In the present study, Cr2O3 was selected as the particulate phase digesta marker. Within the last few years, considerable attention has been given to indicator methods for determining digestibility. The new methods are advantageous for saving time, labour and equipment. Hamilton et al. (44) used Cr2O3 to study estimated coefficients of digestibility and found that the length of the sampling period should be ≥ 3 d to reduce sampling errors. Crampton & Lloyd(45) concluded that Cr2O3 recovery was 98 to 99 % when sheep received a hay plus grain ration, even 3 d after Cr2O3 administration had stopped. To confirm the stable marker concentrations in the rumen and intestine, the goats were fed with total mixed rations and the Cr2O3 administration was continued for 7 d in the present study. Estimates of the flows of endogenous protein in the duodenum vary from 16 % of the total protein flow(46) to 56 %(47). Van Bruchem et al. (48) used a continuous abomasal infusion of 15N-labelled, grass meal–beer yeast suspension, and reported that the endogenous contribution accounted for 12 % of the duodenal N flow in sheep. In addition, Sandek et al. (49) reported that EN contributed to 3–12 % of the duodenal flow of total N determined by the 15N-labelled method for diets ranging from 15 to 25 % of crude fibre content in sheep. Ouellet et al. (32) found that the average contribution of EN to TN at the duodenum was 14 % when estimated by the 15N dilution technique in Holstein cows fed high-fibre (containing 37·4 % NDF) and low-fibre (containing 23·3 % NDF) diets. Using an infusion of [15N]leucine in lactating cows, Lapierre et al. (50) demonstrated that the EN contribution to the duodenal N flow averaged at 18 % when silage was fed and at 20 % when hay was offered. In the present study, the average endogenous contribution to the duodenal TN flow was 17 %, which is within the range of previously published values. Variations between the various reports could be due to differences of cannulae positions, analytical methods, diet compositions and experimental animal species.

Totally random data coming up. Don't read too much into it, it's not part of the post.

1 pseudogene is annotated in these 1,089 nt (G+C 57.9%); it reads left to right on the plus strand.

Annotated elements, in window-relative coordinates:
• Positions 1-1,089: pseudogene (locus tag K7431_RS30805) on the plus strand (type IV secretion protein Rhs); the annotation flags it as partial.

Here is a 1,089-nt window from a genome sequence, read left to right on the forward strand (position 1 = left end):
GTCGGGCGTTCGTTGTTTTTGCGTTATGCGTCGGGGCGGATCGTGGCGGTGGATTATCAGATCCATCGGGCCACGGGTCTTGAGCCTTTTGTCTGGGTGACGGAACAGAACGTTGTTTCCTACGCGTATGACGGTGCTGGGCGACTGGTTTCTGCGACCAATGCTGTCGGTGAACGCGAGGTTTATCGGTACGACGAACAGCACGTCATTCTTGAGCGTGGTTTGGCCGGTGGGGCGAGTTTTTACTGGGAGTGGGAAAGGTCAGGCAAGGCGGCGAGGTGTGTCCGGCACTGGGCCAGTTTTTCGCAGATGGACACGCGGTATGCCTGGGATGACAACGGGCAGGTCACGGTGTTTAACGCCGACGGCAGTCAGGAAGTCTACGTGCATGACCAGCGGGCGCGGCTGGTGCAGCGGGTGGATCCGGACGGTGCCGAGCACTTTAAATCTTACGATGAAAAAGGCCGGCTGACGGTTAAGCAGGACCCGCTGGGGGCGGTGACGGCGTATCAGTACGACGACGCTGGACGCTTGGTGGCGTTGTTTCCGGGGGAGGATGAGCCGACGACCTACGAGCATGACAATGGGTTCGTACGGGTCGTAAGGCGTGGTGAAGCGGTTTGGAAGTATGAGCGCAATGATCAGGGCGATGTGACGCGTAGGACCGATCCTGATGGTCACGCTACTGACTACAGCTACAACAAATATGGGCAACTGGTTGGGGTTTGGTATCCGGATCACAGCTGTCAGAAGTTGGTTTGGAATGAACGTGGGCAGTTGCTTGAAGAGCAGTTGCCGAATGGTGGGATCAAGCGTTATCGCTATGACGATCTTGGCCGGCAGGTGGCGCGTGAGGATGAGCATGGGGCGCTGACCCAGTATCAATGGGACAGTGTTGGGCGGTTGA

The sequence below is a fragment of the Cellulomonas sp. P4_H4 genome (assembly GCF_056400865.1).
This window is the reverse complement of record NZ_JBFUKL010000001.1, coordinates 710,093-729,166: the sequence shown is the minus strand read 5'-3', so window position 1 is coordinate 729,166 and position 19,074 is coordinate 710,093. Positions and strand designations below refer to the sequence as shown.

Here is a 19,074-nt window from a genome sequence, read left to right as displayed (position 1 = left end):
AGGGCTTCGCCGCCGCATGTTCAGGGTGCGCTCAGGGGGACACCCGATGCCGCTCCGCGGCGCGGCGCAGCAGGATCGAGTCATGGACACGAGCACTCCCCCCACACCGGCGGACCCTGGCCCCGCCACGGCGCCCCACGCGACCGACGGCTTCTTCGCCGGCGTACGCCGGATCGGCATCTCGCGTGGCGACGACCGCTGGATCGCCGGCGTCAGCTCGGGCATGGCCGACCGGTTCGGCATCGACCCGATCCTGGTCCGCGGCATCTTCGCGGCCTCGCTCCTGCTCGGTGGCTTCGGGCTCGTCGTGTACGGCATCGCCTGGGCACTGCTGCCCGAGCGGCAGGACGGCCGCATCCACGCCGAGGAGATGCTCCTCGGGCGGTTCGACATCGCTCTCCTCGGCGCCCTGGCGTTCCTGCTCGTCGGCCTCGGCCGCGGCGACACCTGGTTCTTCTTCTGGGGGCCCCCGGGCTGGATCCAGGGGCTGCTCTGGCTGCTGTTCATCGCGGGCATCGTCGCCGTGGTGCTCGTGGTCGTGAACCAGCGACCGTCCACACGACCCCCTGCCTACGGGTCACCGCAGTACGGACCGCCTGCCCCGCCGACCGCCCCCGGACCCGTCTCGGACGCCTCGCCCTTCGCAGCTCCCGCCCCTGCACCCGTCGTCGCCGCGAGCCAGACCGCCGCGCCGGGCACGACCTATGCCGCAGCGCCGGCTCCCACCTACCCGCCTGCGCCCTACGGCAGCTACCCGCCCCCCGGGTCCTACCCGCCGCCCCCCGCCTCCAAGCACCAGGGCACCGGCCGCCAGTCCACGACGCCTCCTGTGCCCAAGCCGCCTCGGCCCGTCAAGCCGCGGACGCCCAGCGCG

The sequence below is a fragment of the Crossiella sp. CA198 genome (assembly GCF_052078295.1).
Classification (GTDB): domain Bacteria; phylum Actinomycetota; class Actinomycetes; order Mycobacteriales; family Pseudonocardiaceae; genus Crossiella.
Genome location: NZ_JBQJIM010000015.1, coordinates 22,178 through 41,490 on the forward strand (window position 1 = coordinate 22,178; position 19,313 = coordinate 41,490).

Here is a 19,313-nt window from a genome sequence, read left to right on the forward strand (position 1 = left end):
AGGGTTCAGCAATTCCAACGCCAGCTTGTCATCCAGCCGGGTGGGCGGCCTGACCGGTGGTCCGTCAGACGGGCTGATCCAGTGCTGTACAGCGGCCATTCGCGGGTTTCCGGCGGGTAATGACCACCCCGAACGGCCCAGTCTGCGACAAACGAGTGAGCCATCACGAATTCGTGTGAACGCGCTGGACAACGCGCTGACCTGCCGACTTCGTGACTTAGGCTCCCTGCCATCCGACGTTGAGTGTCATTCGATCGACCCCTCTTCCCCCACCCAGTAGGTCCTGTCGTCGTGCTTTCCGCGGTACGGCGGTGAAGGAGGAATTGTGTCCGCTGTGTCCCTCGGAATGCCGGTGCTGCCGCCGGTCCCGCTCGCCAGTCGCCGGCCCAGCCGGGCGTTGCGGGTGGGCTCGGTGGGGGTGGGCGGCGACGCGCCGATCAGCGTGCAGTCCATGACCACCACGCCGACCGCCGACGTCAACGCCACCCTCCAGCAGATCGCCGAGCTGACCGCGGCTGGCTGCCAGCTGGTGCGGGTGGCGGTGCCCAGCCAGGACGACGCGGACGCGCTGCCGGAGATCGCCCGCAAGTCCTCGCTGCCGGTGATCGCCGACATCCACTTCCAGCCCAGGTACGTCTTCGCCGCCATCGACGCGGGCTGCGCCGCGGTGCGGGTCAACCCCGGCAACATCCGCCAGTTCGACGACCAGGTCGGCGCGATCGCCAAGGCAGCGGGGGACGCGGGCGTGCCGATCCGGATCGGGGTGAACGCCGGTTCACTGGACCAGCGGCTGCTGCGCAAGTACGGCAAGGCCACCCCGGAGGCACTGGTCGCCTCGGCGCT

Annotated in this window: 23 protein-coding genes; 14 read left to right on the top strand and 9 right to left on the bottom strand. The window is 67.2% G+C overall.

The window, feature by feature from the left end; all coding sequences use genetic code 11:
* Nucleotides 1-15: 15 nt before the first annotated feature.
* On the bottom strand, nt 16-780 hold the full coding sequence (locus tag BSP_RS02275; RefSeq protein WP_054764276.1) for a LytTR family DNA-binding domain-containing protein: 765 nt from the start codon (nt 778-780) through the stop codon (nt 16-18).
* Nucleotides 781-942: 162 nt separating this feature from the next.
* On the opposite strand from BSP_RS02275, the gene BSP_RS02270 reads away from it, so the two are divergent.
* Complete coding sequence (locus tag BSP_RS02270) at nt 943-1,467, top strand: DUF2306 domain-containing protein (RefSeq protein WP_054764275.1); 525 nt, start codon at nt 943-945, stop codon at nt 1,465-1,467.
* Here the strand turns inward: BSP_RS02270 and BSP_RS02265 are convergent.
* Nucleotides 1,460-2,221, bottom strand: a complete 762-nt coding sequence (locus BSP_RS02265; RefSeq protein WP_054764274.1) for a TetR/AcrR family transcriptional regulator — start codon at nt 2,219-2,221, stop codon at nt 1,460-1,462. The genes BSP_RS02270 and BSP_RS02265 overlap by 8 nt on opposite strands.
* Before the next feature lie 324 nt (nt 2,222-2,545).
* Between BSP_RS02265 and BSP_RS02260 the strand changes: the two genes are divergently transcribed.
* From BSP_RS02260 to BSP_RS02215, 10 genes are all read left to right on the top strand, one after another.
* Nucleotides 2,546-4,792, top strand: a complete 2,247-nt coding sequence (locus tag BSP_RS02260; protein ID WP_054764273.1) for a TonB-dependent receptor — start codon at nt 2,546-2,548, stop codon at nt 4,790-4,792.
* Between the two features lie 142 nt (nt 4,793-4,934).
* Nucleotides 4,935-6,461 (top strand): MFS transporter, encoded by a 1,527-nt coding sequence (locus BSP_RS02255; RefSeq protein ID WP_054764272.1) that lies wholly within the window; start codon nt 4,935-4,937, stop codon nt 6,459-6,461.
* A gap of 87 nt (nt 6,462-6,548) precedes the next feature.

Larsen et al. (3) found that the average duodenal flow of EN was 10·0 g/kg DMI when estimated by the difference method in lactating cows fed diets low in AA content. Using the AAP method, Larsen et al. (19) reported that the average duodenal flow of total essential amino acids (TEAA) was 25·6 g/kg DMI in dairy cows. Ouellet et al. (32) demonstrated that the mean duodenal flow of EN was 4·4 g/kg DMI, which was estimated by the 15N dilution method in Holstein cows fed with diets containing different NDF contents. By contrast, Jensen et al. (51) reported that the duodenal flow of EN was 7·9 g/kg DMI using the AAP method in lactating Danish Holstein–Friesian cows fed maize silage. Zhou et al. (2) found that the mean duodenal flows of EN and TEAA were 2·1 and 11·8 g/kg DMI by estimation with the difference method and the AAP method in growing goats fed diets containing different NDF levels, respectively. In the present study, the average duodenal flows of EN and TEAA were 3·7 and 19·0 g/kg DMI, as determined by the difference and AAP methods, respectively. The differences of EN and TEAA between goats and dairy cows might result from the different computational processes among the determination methods. Furthermore, the big size and relatively large amount of protein turnover for dairy cows might result in greater losses of EN at the duodenum(50), which needs to be further examined in future studies. The flows of EN and TEAA in the present study were higher than those of our previous study(2), probably because of the greater dietary NDF content (40·4 v. 35·6 %) in the present study, an important factor affecting the endogenous protein losses(6, 8, 52, 53), or the lower level of feed intake (only 1·3 times the maintenance requirement for metabolisable energy). Some studies have shown that endogenous losses are sensitive to feed intake(30, 31, 5456). The losses of EN and EAA (measured in g/kg DMI) in pigs fed at the maintenance metabolisable energy are twice that if pigs are fed three times maintenance metabolisable energy(56), and the level of feed intake also significantly influences the losses of EAA(31, 54, 55).